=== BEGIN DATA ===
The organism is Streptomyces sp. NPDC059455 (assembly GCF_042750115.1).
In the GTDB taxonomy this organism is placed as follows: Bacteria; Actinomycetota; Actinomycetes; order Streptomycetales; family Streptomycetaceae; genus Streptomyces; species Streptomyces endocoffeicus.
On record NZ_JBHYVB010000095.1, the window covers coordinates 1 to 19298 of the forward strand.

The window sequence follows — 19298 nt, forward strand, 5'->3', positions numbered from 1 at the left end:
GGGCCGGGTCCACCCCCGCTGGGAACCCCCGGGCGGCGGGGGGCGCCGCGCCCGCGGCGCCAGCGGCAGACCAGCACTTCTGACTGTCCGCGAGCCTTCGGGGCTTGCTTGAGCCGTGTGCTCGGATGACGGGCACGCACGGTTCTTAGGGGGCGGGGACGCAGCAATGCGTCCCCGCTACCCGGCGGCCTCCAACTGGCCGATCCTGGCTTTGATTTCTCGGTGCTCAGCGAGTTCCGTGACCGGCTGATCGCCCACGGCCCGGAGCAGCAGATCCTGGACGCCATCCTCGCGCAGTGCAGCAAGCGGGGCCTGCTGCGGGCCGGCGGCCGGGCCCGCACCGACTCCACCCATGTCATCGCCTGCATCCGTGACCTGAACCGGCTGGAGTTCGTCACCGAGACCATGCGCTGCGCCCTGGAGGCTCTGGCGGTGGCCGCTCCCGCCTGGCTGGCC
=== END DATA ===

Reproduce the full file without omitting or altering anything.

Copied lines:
The organism is Streptomyces sp. NPDC059455 (assembly GCF_042750115.1).
In the GTDB taxonomy this organism is placed as follows: Bacteria; Actinomycetota; Actinomycetes; order Streptomycetales; family Streptomycetaceae; genus Streptomyces; species Streptomyces endocoffeicus.
On record NZ_JBHYVB010000095.1, the window covers coordinates 1 to 19298 of the forward strand.

The window sequence follows — 19298 nt, forward strand, 5'->3', positions numbered from 1 at the left end:
GGGCCGGGTCCACCCCCGCTGGGAACCCCCGGGCGGCGGGGGGCGCCGCGCCCGCGGCGCCAGCGGCAGACCAGCACTTCTGACTGTCCGCGAGCCTTCGGGGCTTGCTTGAGCCGTGTGCTCGGATGACGGGCACGCACGGTTCTTAGGGGGCGGGGACGCAGCAATGCGTCCCCGCTACCCGGCGGCCTCCAACTGGCCGATCCTGGCTTTGATTTCTCGGTGCTCAGCGAGTTCCGTGACCGGCTGATCGCCCACGGCCCGGAGCAGCAGATCCTGGACGCCATCCTCGCGCAGTGCAGCAAGCGGGGCCTGCTGCGGGCCGGCGGCCGGGCCCGCACCGACTCCACCCATGTCATCGCCTGCATCCGTGACCTGAACCGGCTGGAGTTCGTCACCGAGACCATGCGCTGCGCCCTGGAGGCTCTGGCGGTGGCCGCTCCCGCCTGGCTGGCC